Japan Just Had Its Earliest Peak Bloom of Cherry Blossoms in 1,200 Years. Is Climate Change to Blame?

Japan Just Had Its Earliest Peak Bloom of Cherry Blossoms in 1,200 Years. Is Climate Change to Blame?

2021-04-16 19:00:00

Every year, the arrival of spring in Japan is accompanied by rows of breathtaking pink and white flowers. The cherry blossoms, also known as Sakura, have attracted numerous tourists during its journey flowering season which usually lasts from mid-March to early May. Tokyo is packed with tourists during its peak bloom in mid-March, while northern cities like Kyoto don't witness full bloom until April.

Spring came early this year when the cherry blossoms in cities in Japan that typically bloomed late blossomed early. At the top of the list was the ancient capital of Kyoto, which peaked on March 26. Records indicated that this was the earliest peak date the city had seen in over 1,200 years. Since the blossoms traditionally signified the rise of spring, scientists fear theirs early flowering may be related to climate change

A spring tradition

Celebrating the cherry blossom season is a Japanese tradition that dates back centuries. The cherry trees have an important connection with the history and culture of Japan bloom symbolizes human life and impermanenceSince the bloom is short, the blossoms are thought to signify the fleeting beauty of the living. The practice of celebrating cherry blossoms began between AD 794 and 1185, but has become popular in recent decades. Today, tourists flock to Japan to participate in flower viewing parties and witness the beauty of the flowers.

The cherry trees have also found their way to the American capital. In 1912 the trees were planted as a gift in Washington, D.C. symbolizes the friendship between the two countries. Centuries later, the bloom is still celebrated in the US in harmony with Japan.

Rising temperatures and early flowering

Kyoto has experienced an exceptionally warm spring this season. According to the Japanese Meteorological AgencyTemperatures in March have increased from an average of 47.5 degrees Fahrenheit in 1953 to 51.1 degrees Fahrenheit in 2020. The cherry blossom season has also shown a trend that occurred earlier in recent decades, leading scientists to pinpoint climate change as the possible culprit .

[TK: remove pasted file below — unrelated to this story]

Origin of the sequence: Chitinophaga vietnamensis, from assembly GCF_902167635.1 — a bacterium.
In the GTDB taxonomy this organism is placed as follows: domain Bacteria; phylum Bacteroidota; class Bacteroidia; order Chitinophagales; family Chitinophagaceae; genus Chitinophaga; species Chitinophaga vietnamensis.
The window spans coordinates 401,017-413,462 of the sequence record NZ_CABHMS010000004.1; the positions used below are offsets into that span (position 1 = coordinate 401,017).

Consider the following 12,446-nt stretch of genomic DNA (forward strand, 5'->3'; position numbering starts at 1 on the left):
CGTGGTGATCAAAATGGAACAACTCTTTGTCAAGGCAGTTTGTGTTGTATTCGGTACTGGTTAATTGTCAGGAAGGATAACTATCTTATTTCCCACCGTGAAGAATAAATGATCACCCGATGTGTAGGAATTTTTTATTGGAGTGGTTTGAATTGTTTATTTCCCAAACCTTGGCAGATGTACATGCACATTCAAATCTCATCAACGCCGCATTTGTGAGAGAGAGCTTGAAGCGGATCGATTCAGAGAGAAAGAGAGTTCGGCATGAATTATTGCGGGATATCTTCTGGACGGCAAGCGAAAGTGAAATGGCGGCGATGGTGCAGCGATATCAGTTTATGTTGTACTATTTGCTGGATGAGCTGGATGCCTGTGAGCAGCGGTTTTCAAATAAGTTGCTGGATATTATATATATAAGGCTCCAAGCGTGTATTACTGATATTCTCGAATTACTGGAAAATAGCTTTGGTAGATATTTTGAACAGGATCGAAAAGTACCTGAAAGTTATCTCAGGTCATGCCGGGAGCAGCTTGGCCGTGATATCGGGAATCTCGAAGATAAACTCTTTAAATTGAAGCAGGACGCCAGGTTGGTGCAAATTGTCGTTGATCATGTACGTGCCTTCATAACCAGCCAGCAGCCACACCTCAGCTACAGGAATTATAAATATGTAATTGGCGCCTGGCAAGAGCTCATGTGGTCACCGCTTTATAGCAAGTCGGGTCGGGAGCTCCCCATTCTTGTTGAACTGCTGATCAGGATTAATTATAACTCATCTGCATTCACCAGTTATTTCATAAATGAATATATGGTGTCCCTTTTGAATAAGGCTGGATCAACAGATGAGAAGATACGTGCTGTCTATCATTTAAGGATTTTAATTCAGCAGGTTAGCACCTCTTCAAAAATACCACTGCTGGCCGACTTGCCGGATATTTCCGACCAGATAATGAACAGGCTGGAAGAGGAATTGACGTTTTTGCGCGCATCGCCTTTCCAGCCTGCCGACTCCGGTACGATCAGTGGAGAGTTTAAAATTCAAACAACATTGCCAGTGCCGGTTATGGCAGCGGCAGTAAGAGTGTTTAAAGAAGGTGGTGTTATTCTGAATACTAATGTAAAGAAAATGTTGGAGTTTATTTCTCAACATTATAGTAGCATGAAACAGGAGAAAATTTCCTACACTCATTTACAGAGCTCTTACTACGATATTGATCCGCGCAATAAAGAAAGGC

This long-term trend of elevated temperatures and early flowering was explored in a study published in the journal Organic conservation Researchers examined records of cherry blossom festivals celebrated in Kyoto as early as the ninth century to determine what the climate was like historically. The findings showed that a combination of climate change and urbanization can cause plants to bloom earlier in the urban environment. Increased temperatures happen because of the global fossil fuel combustion, a major cause of climate change, combined with the improved urban heat island effect, which happens when a city experiences warmer temperatures than nearby rural areas. The result is an early spring, which means that the cherry blossom season also starts earlier.

Kyoto is not the only area undergoing this change. Tokyo hit peak bloom on March 22, the second earliest date in history. Across the seas in Washington, D.C., cherry trees peaked on March 28, about six days earlier than a century ago. As in Japan, the weather in the US capital has also shown a pattern of warmer springs with an increase of 2.88 degrees Fahrenheit over the past 100 years.

The early bloom has captivated the interests of climate activists and researchers around the world
the world that sees it as another indicator of climate changeAnd as the years go on, more data may come from the Japan Meteorological Agency as they continue to monitor weather conditions during the cherry blossom season.


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